We are not Black Friday shoppers. However, I incorrectly assumed that Rangeline (our main drag) would be clear of the crazies by this afternoon, and made a run to Goodwill to drop off some surplus. The traffic was absolutely bananas, and it’s good to be back in the burg. (Remember the story of the city mouse and country mouse? Oh, wait…you’re
too young for Captain Kangaroo. I’m the country mouse.)
I’m celebrating my survival home with an afternoon tea splurge. The Spice & Tea Exchange is a fun but pricey stop on the Branson Landing (online as well), but I succumbed to the seasonal bait they had at the front of the shop…and glad I did. This couldn’t make a nicer post-Thanksgiving treat. We’ve got creamy vanilla. We’ve got fresh cinnamon. We’ve got a teeny bit of lemon. We’ve even got a little bit of raisin-i-ness; that must be a contribution from the black tea base.
Paired with a leftover slab of pumpkin pie dump cake and a scoop of carrot cake ice cream—-taste so good it makes my toes wiggle!
This was part of a Tea Forte “Warming Joy” sampler from last year and doesn’t appear to be in the 2021 lineup, nor have I found a trustworthy tea description on alternate retail sites.
So you’re stuck with my observations. Black tea base, which just serves as the pack mule for the big hunks of ginger I can see through the pyramid bag and some peppermint. Nothing sweet added to the mix, so what you get is warmth and bite. There’s one more bag in the second layer that I may hang on to for sniffles and sore throat season.
Eureka! Huzzah! I let my husband take a whiff of my first cup from derk, promised him I would not force him to sample it, but he did anyway. First sip: “Well, it doesn’t taste like flowers.” Follow-up sip: “I approve.” High praise indeed!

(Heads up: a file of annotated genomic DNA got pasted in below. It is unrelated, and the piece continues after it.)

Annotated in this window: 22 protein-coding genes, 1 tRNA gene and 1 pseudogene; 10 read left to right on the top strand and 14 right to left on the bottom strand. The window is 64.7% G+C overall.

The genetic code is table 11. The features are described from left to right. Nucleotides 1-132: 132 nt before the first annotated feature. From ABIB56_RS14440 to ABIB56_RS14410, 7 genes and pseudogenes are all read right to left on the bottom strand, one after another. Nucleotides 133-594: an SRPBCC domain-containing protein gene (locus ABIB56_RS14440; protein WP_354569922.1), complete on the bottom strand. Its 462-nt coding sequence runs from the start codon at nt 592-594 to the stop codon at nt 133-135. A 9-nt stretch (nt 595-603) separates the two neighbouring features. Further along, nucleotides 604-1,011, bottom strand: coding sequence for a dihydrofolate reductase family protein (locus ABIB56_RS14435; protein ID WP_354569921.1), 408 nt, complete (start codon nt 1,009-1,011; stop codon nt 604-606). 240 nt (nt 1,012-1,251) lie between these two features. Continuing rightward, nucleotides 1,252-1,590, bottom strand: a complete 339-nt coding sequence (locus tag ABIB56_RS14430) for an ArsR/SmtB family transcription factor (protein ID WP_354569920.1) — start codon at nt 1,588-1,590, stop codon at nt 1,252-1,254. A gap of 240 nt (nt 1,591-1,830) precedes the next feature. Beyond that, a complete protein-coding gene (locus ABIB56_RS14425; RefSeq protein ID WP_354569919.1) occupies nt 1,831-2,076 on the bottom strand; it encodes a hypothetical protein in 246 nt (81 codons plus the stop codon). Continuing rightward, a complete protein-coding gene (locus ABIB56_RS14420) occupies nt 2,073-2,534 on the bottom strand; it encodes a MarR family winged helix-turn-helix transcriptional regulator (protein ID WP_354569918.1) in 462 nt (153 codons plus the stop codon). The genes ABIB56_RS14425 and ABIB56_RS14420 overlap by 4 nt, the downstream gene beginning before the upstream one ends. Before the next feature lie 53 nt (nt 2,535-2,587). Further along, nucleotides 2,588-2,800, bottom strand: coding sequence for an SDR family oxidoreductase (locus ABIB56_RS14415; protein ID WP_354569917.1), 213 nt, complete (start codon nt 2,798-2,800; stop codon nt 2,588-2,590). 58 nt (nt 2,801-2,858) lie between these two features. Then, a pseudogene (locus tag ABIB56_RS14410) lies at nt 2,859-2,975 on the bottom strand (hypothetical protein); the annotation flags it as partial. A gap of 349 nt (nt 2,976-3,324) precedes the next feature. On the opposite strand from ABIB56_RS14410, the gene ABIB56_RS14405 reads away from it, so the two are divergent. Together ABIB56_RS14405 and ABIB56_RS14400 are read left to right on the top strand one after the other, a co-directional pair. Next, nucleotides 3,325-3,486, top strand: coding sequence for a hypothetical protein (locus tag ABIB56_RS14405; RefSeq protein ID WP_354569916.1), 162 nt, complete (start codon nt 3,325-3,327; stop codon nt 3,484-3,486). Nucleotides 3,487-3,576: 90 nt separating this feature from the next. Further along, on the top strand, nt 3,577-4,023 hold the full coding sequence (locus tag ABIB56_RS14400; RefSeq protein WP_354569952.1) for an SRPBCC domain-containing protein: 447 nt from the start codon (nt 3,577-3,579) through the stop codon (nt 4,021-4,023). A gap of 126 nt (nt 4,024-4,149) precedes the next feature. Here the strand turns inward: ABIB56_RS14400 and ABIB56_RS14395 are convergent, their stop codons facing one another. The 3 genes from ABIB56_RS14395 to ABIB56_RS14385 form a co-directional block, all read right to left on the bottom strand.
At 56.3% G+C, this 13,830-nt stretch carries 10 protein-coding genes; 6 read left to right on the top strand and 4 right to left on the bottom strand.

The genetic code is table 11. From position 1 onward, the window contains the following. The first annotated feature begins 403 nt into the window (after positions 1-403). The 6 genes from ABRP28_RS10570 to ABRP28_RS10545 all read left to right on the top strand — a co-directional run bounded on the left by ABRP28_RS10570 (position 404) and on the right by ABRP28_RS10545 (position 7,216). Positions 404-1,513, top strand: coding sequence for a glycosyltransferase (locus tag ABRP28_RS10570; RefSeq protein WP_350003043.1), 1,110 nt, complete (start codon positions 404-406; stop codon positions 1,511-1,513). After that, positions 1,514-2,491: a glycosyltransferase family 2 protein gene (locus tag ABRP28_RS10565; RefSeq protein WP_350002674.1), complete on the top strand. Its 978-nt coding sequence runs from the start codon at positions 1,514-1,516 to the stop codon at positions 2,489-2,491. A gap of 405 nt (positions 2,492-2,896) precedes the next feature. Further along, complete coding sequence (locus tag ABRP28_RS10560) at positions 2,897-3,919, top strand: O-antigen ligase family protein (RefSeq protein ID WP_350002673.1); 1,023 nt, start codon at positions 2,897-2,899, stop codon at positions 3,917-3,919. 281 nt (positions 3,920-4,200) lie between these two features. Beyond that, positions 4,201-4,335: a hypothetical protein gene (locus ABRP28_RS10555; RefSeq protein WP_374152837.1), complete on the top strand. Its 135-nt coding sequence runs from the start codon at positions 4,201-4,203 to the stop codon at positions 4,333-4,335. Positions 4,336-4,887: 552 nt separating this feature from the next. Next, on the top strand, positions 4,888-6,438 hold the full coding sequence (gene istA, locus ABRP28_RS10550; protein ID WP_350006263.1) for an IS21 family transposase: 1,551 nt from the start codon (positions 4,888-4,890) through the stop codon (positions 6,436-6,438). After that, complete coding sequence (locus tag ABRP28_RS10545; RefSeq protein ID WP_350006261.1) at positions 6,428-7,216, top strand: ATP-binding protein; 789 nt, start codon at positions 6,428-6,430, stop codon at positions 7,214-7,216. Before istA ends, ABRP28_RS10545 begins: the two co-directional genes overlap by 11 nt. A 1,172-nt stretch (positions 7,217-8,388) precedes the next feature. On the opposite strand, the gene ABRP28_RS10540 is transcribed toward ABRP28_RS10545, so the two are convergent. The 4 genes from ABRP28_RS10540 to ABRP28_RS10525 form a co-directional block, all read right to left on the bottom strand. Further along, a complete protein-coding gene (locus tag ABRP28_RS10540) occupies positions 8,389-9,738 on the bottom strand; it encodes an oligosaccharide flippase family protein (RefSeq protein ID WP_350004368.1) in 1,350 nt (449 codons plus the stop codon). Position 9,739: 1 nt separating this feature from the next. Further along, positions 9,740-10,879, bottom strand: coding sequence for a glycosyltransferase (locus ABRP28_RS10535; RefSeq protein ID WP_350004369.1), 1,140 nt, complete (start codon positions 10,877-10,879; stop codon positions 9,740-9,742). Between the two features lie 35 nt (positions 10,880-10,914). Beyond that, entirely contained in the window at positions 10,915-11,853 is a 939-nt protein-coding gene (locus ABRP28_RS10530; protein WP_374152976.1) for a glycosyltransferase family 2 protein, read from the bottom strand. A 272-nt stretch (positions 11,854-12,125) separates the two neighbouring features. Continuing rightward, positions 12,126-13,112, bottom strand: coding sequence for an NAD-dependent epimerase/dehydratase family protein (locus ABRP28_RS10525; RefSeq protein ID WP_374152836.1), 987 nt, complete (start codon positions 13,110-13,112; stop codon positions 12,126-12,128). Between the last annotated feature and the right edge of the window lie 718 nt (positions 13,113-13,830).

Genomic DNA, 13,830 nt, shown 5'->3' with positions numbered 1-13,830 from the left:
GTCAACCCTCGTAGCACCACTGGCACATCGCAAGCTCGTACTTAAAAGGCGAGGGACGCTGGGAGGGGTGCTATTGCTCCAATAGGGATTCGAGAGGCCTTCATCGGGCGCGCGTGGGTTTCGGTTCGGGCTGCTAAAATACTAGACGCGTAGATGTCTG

Other reviews capture this a lot more eloquently, but if you want the quick Midwest farmer version—it’s a very stemmy oolong that tips the needle toward woody and twiggy rather than fruity and floral, especially as it cools. I saw comparisons to houjicha; I get that, and I’d add a similarity to kukicha—in my cup, anyway.
Hoping you are thankful today, even you friends who don’t get the day off! Tea friends are definitely on the list of blessings I’m counting!
I’ve probably written elsewhere that when we’re on vacation, rather than hitting conventional tourist spots, a mandatory stop is the big local grocery store so we can see how the rest of the world shops for tea and groceries. (Favorites: a fancy-pants Dillons in Wichita, Publix under the Capitol View Apartments in Nashville, Dierbergs in the St. Louis Area.)
However, our travels haven’t led us anywhere that has an HEB, so Michelle thoughtfully sent HEB my way! For a store brand bagged rooibos, this is good! Dark cocoa scent jumped out of the packet when I opened it, and after an indeterminate work-desk steep, it yielded a nicely blended chocolatey cup with no distracting separation of flavors. All meshes quite pleasantly.